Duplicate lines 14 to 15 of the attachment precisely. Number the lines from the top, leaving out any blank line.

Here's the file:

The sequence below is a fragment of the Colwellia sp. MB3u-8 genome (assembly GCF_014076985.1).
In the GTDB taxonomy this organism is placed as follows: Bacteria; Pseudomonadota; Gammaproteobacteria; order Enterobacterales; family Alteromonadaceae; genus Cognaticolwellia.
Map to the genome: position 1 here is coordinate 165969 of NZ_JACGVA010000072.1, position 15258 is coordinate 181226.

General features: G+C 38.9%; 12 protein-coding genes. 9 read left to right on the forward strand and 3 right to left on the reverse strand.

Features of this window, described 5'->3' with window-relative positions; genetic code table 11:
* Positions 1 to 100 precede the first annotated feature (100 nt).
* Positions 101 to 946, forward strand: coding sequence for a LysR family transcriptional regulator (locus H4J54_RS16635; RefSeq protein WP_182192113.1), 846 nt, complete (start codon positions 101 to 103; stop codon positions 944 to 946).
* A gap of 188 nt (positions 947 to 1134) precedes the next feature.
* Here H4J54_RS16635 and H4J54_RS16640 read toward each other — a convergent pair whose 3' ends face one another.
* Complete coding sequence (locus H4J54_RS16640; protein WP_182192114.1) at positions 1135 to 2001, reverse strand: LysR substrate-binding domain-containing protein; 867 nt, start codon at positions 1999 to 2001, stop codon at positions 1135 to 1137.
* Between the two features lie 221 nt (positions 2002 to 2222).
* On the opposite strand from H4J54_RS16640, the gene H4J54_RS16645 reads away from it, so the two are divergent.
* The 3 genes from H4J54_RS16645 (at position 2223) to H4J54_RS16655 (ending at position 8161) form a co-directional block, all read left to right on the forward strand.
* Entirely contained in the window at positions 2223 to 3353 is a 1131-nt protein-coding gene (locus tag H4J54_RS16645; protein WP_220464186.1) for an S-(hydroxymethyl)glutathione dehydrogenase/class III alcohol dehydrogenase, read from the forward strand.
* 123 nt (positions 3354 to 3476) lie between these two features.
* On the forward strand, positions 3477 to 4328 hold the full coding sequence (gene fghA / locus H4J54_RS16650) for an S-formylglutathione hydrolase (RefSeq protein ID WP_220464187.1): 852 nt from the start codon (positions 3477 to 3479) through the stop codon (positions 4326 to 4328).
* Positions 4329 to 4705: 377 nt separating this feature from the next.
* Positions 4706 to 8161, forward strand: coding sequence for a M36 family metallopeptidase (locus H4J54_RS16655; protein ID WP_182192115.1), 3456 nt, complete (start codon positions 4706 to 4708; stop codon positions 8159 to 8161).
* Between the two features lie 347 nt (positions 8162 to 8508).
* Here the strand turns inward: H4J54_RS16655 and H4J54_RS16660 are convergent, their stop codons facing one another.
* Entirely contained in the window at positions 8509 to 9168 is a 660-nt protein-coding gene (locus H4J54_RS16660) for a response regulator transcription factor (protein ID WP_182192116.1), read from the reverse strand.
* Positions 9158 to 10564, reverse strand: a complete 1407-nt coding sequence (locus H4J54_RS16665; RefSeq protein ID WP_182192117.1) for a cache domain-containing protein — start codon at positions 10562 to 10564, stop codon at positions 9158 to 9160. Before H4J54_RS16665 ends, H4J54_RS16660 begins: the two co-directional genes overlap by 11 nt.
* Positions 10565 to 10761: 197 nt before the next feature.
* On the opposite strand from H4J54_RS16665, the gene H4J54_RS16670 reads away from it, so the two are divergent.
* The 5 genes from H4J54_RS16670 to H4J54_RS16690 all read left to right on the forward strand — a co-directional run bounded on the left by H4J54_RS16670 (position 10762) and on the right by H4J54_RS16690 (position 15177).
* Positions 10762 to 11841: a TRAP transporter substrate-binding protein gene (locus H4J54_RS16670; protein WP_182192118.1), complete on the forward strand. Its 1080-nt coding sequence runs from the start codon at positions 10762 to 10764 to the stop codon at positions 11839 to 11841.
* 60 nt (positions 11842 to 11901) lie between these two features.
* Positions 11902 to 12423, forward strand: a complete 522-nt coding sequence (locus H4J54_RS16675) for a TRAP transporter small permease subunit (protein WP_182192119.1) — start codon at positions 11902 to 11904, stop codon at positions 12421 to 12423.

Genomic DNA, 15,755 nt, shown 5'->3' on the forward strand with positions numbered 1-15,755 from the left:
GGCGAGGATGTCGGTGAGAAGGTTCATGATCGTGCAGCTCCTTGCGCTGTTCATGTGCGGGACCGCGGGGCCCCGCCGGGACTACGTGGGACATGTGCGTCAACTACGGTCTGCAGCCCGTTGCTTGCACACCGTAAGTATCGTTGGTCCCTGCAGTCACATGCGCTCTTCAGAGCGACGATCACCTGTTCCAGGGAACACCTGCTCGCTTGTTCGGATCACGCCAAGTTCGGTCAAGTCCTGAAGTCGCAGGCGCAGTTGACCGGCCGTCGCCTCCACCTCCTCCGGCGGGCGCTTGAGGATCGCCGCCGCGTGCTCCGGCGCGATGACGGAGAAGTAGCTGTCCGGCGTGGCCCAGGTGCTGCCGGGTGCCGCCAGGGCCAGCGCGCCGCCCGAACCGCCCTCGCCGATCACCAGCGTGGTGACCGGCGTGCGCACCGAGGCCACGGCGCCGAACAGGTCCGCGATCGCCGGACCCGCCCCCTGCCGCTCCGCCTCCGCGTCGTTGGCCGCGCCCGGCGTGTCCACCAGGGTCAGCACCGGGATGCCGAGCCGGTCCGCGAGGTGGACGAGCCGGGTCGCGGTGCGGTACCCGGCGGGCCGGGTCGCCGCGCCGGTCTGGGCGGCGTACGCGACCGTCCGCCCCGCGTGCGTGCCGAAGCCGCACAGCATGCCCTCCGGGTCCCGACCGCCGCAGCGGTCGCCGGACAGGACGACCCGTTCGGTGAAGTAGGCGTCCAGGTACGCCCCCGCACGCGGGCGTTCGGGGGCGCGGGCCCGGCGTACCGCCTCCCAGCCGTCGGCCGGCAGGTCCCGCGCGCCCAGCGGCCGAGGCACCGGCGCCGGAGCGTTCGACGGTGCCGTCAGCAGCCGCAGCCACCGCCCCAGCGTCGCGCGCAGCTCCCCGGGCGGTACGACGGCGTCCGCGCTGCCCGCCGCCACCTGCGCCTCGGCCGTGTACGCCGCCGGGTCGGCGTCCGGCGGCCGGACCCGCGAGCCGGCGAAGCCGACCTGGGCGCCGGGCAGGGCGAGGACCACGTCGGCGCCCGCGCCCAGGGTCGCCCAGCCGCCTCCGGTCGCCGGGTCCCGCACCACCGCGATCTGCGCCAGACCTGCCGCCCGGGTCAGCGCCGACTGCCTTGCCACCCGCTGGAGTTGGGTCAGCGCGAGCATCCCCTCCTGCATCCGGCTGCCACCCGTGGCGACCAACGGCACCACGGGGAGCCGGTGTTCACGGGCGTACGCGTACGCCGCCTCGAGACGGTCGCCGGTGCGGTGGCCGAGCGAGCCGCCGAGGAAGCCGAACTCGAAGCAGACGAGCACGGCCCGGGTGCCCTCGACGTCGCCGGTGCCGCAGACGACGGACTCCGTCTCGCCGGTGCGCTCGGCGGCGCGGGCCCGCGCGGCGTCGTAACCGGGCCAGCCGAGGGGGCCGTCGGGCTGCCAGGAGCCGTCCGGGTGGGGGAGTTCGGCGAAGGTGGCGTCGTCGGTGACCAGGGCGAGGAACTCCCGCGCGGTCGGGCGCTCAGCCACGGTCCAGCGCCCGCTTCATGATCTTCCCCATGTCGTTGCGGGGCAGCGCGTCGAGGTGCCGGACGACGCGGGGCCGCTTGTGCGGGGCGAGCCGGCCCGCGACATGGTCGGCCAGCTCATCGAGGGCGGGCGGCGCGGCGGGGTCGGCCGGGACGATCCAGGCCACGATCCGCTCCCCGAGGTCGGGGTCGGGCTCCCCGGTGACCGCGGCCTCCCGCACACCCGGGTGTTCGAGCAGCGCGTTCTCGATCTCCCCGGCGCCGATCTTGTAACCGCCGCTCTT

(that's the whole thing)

* Entirely contained in the window at positions 2223 to 3353 is a 1131-nt protein-coding gene (locus tag H4J54_RS16645; protein WP_220464186.1) for an S-(hydroxymethyl)glutathione dehydrogenase/class III alcohol dehydrogenase, read from the forward strand.
* 123 nt (positions 3354 to 3476) lie between these two features.